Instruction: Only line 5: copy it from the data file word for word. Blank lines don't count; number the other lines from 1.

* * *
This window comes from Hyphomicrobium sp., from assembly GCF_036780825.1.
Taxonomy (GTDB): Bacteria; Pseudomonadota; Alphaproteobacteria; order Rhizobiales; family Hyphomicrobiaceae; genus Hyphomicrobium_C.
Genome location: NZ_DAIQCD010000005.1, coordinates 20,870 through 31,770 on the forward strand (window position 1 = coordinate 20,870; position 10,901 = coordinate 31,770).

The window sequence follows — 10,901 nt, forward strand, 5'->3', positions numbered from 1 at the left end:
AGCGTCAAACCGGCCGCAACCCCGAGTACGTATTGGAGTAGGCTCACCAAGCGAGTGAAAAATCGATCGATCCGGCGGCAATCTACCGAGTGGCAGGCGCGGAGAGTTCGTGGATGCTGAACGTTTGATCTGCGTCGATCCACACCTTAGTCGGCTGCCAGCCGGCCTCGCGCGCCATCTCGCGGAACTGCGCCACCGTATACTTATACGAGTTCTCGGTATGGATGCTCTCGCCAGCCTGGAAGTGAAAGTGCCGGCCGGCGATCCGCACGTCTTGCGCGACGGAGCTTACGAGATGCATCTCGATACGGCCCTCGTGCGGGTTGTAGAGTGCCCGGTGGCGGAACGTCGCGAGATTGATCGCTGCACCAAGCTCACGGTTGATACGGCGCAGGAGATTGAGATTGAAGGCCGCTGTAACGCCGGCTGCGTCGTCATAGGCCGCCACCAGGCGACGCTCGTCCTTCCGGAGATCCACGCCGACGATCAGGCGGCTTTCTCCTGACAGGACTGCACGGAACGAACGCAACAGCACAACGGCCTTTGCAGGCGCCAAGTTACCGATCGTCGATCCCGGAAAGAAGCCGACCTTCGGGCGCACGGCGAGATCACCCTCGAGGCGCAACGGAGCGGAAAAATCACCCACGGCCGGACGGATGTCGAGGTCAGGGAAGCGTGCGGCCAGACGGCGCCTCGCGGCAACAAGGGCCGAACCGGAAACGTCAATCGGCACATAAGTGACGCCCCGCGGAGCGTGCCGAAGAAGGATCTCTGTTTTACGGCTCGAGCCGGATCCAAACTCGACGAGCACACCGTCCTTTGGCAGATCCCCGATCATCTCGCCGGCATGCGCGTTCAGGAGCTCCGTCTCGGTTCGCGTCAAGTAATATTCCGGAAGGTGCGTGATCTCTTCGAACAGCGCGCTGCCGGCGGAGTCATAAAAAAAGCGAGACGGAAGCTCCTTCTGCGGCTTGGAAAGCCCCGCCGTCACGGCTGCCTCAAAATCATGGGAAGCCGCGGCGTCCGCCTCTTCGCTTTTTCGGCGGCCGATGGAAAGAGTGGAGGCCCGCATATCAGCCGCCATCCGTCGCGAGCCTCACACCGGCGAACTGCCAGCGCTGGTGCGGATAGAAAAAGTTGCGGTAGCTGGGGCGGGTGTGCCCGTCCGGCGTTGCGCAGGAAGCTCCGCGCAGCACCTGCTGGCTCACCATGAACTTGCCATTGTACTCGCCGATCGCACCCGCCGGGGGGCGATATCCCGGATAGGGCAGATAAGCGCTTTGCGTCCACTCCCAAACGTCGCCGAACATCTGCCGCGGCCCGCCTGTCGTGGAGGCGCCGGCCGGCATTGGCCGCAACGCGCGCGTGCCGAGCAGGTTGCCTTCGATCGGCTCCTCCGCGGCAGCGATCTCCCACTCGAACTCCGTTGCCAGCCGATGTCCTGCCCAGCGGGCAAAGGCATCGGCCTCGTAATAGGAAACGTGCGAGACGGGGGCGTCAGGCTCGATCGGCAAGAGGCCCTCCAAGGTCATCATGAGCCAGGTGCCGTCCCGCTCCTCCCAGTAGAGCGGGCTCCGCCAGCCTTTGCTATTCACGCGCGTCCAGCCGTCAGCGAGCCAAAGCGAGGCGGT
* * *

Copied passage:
AGCGTCAAACCGGCCGCAACCCCGAGTACGTATTGGAGTAGGCTCACCAAGCGAGTGAAAAATCGATCGATCCGGCGGCAATCTACCGAGTGGCAGGCGCGGAGAGTTCGTGGATGCTGAACGTTTGATCTGCGTCGATCCACACCTTAGTCGGCTGCCAGCCGGCCTCGCGCGCCATCTCGCGGAACTGCGCCACCGTATACTTATACGAGTTCTCGGTATGGATGCTCTCGCCAGCCTGGAAGTGAAAGTGCCGGCCGGCGATCCGCACGTCTTGCGCGACGGAGCTTACGAGATGCATCTCGATACGGCCCTCGTGCGGGTTGTAGAGTGCCCGGTGGCGGAACGTCGCGAGATTGATCGCTGCACCAAGCTCACGGTTGATACGGCGCAGGAGATTGAGATTGAAGGCCGCTGTAACGCCGGCTGCGTCGTCATAGGCCGCCACCAGGCGACGCTCGTCCTTCCGGAGATCCACGCCGACGATCAGGCGGCTTTCTCCTGACAGGACTGCACGGAACGAACGCAACAGCACAACGGCCTTTGCAGGCGCCAAGTTACCGATCGTCGATCCCGGAAAGAAGCCGACCTTCGGGCGCACGGCGAGATCACCCTCGAGGCGCAACGGAGCGGAAAAATCACCCACGGCCGGACGGATGTCGAGGTCAGGGAAGCGTGCGGCCAGACGGCGCCTCGCGGCAACAAGGGCCGAACCGGAAACGTCAATCGGCACATAAGTGACGCCCCGCGGAGCGTGCCGAAGAAGGATCTCTGTTTTACGGCTCGAGCCGGATCCAAACTCGACGAGCACACCGTCCTTTGGCAGATCCCCGATCATCTCGCCGGCATGCGCGTTCAGGAGCTCCGTCTCGGTTCGCGTCAAGTAATATTCCGGAAGGTGCGTGATCTCTTCGAACAGCGCGCTGCCGGCGGAGTCATAAAAAAAGCGAGACGGAAGCTCCTTCTGCGGCTTGGAAAGCCCCGCCGTCACGGCTGCCTCAAAATCATGGGAAGCCGCGGCGTCCGCCTCTTCGCTTTTTCGGCGGCCGATGGAAAGAGTGGAGGCCCGCATATCAGCCGCCATCCGTCGCGAGCCTCACACCGGCGAACTGCCAGCGCTGGTGCGGATAGAAAAAGTTGCGGTAGCTGGGGCGGGTGTGCCCGTCCGGCGTTGCGCAGGAAGCTCCGCGCAGCACCTGCTGGCTCACCATGAACTTGCCATTGTACTCGCCGATCGCACCCGCCGGGGGGCGATATCCCGGATAGGGCAGATAAGCGCTTTGCGTCCACTCCCAAACGTCGCCGAACATCTGCCGCGGCCCGCCTGTCGTGGAGGCGCCGGCCGGCATTGGCCGCAACGCGCGCGTGCCGAGCAGGTTGCCTTCGATCGGCTCCTCCGCGGCAGCGATCTCCCACTCGAACTCCGTTGCCAGCCGATGTCCTGCCCAGCGGGCAAAGGCATCGGCCTCGTAATAGGAAACGTGCGAGACGGGGGCGTCAGGCTCGATCGGCAAGAGGCCCTCCAAGGTCATCATGAGCCAGGTGCCGTCCCGCTCCTCCCAGTAGAGCGGGCTCCGCCAGCCTTTGCTATTCACGCGCGTCCAGCCGTCAGCGAGCCAAAGCGAGGCGGT